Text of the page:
publication date: Jun. 10, 2017
Norman “Ned” Sharpless named NCI director by Trump administration
By Paul Goldberg
President Donald Trump named Norman “Ned” Sharpless to serve as the next NCI director. The appointment was announced late on June 9.
Sharpless, director of the UNC Lineberger Comprehensive Cancer Center, will replace Douglas Lowy, who has served as acting director since Harold Varmus stepped down as director in March 2015.
The position doesn’t require confirmation by the U.S. Senate.
The decision to appoint Sharpless, a scientist and cancer center director, comes three days after Trump appointed Francis Collins to head NIH. Sharpless is described by colleagues as a solid, mainstream choice, which—in an optimistic interpretation—suggests continuity for the institute.
In addition to having the experience of running a comprehensive cancer center, Sharpless is a top-tier scientist. His research has focused on the control of the cell cycle, particularly by the INK4a/ARF (or CDKN2a) tumor suppressor locus which encodes the p16INK4a and ARF cancer suppressors.
Collins, who has strong support on Capitol Hill, may be in a position to protect NIH at a time when the administration appears to value biomedical research less than it values defense and border security. The president’s budget proposal seeks to slash NIH by 21 percent and cut indirect costs charged by institutions that house NIH-funded researchers (The Cancer Letter, May 26).
Collins graduated from the UNC School of Medicine and did his internship and residency at North Carolina Memorial Hospital in Chapel Hill.
Sharpless has been director of the UNC cancer center since Jan. 1, 2014. He was an internal candidate, who succeeded his mentor H. Shelton “Shelley” Earp.
“Ned is a creative force with an encyclopedic knowledge of clinical oncology and a remarkable grasp of the core sciences, cancer biology and genomics,” Earp said in a statement at the time Sharpless was selected to replace him. “His stature as a nationally-recognized clinician scientist, his energy, and his North Carolina roots make him the perfect choice as the next leader of North Carolina’s public comprehensive cancer center.”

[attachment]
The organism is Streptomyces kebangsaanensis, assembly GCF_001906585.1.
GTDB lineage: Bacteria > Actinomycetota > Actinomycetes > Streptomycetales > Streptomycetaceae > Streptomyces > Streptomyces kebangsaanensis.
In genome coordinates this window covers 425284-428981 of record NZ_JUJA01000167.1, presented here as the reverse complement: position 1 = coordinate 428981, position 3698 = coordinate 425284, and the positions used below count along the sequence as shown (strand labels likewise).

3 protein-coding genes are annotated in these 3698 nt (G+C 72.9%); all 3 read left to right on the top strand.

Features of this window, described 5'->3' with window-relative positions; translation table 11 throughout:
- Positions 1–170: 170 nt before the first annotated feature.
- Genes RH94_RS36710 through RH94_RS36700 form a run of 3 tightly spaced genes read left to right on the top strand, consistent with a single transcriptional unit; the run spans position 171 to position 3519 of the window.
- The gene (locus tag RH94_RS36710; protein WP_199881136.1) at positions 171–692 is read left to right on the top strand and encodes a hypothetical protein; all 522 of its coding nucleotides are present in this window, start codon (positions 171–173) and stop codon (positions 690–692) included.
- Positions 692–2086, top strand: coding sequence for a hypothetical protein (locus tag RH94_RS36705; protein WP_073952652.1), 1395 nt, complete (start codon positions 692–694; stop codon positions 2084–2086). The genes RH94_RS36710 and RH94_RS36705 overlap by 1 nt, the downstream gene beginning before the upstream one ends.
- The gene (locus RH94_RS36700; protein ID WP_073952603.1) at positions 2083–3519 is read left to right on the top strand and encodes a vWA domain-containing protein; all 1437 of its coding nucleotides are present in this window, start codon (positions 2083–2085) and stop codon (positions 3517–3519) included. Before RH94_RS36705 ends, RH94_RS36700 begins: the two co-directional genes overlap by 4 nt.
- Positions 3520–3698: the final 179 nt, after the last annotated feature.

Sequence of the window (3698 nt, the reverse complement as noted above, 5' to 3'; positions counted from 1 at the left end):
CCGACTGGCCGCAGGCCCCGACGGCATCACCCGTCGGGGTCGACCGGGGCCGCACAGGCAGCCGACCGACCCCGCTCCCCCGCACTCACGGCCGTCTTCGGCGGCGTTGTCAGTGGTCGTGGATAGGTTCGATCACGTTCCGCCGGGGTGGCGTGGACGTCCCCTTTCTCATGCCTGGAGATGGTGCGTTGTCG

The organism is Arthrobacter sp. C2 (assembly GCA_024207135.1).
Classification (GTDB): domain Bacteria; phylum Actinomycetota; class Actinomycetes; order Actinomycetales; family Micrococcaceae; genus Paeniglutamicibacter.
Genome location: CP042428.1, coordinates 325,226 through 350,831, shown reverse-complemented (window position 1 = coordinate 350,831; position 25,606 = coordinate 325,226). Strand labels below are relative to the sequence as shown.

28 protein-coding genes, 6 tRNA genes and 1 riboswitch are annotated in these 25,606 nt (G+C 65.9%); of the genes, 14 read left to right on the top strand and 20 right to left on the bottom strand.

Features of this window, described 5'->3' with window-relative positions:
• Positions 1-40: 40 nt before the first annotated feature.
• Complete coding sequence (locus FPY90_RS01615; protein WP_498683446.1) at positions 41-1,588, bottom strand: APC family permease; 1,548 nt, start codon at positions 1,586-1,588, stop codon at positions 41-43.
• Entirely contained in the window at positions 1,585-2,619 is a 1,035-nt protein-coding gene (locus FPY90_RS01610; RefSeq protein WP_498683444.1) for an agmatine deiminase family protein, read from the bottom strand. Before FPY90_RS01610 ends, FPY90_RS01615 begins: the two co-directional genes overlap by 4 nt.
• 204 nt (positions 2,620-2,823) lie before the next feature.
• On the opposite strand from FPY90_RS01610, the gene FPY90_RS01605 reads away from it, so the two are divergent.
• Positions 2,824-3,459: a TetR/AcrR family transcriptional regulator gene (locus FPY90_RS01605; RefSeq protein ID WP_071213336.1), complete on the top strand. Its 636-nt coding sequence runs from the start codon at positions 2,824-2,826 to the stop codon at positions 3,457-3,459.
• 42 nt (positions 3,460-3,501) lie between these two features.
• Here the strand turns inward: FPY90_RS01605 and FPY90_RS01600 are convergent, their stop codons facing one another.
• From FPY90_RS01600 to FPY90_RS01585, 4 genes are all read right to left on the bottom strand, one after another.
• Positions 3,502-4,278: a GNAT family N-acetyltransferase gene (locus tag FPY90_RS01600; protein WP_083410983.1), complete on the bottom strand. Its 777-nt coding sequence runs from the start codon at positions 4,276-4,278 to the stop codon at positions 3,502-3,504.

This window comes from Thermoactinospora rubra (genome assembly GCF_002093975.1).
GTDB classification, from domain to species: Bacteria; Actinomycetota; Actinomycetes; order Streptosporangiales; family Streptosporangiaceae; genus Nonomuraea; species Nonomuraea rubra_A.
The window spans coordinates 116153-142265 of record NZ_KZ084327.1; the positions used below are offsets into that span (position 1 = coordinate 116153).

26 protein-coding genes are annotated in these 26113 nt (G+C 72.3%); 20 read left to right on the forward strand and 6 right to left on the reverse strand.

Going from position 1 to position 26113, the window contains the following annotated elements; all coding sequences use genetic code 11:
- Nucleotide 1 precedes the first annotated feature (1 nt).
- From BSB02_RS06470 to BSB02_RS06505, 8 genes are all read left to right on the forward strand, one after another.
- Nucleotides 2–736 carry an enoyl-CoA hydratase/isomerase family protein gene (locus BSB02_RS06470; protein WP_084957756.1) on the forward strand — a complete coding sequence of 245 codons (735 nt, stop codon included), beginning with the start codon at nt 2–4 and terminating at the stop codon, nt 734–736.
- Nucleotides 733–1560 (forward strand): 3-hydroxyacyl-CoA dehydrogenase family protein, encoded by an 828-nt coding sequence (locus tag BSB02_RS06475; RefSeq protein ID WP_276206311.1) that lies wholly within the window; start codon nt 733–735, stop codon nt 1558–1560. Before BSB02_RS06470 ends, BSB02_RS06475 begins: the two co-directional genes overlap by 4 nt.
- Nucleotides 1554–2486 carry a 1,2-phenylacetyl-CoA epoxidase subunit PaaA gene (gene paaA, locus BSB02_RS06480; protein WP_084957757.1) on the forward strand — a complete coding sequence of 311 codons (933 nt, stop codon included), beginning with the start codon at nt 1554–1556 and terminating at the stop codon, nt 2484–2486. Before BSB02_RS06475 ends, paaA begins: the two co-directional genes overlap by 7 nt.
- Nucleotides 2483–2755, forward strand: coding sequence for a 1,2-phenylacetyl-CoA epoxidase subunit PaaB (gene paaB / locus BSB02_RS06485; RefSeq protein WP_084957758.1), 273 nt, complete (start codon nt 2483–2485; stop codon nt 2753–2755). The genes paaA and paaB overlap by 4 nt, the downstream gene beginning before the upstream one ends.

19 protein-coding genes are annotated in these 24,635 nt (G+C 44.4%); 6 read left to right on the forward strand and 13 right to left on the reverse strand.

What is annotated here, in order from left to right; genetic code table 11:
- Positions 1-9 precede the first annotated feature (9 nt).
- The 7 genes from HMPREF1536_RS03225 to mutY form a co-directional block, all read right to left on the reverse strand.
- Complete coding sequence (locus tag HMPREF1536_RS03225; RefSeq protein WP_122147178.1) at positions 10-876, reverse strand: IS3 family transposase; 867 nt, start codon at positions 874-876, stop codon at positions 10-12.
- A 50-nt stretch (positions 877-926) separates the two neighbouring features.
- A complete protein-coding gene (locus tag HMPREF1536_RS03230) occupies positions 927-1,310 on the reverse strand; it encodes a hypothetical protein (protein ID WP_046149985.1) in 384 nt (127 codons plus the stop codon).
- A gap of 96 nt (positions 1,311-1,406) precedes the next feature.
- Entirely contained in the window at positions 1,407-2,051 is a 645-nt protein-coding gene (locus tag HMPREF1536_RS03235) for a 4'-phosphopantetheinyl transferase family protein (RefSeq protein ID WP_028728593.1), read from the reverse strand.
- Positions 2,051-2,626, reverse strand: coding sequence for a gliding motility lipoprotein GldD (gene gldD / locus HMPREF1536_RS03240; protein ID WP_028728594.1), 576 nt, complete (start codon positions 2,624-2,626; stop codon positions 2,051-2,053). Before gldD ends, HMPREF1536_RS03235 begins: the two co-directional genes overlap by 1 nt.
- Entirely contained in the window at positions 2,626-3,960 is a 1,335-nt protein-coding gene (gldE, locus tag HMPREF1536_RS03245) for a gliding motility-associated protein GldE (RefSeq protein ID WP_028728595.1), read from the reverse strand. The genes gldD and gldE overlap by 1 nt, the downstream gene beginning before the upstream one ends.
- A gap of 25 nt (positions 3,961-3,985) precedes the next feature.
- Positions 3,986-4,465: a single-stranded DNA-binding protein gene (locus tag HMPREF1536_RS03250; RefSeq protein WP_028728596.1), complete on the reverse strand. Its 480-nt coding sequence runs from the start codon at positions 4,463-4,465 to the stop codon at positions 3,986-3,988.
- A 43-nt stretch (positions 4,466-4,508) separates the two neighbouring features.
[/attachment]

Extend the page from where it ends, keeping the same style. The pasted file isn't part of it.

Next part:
Sharpless’s profile is posted here.
Sharpless was apparently not chosen based on his politics. Federal Election Commission records show that he has made campaign contributions to Democrats, including a $250 contribution to the Obama-Biden ticket in 2008 and a $500 contribution to the Obama Victory Fund in 2012.
The appointment was announced late Friday, well after the president left Washington, as part of a large number of appointments.
The White House announcement reads:
*Norman Sharpless of North Carolina will serve as the Director of the National Cancer Institute, Department of Health and Human Services*. Norman E. Ned Sharpless, MD, is director of the University of North Carolina Lineberger Comprehensive Cancer Center and a Wellcome Distinguished Professor in Cancer Research at the University of North Carolina School of Medicine. Dr. Sharpless earned his undergraduate and medical degrees from the University of North Carolina at Chapel Hill. He completed his internal medicine residency at Massachusetts General Hospital and his hematology/oncology fellowship at Dana-Farber/Partners Cancer Care. A practicing oncologist caring for patients with leukemia, Dr. Sharpless also leads a research group studying the cell cycle and its role in cancer and aging. He has authored more than 150 original scientific papers, reviews and book chapters. He holds 10 patents that form the core intellectual property of two NC-based biotechnology startup companies. Dr. Sharpless is an elected member of the American Society of Clinical Investigation and the Association of American Physicians. He serves on the Association of American Cancer Institutes’ board of directors, and on the National Institute of Aging’s National Advisory Council on Aging.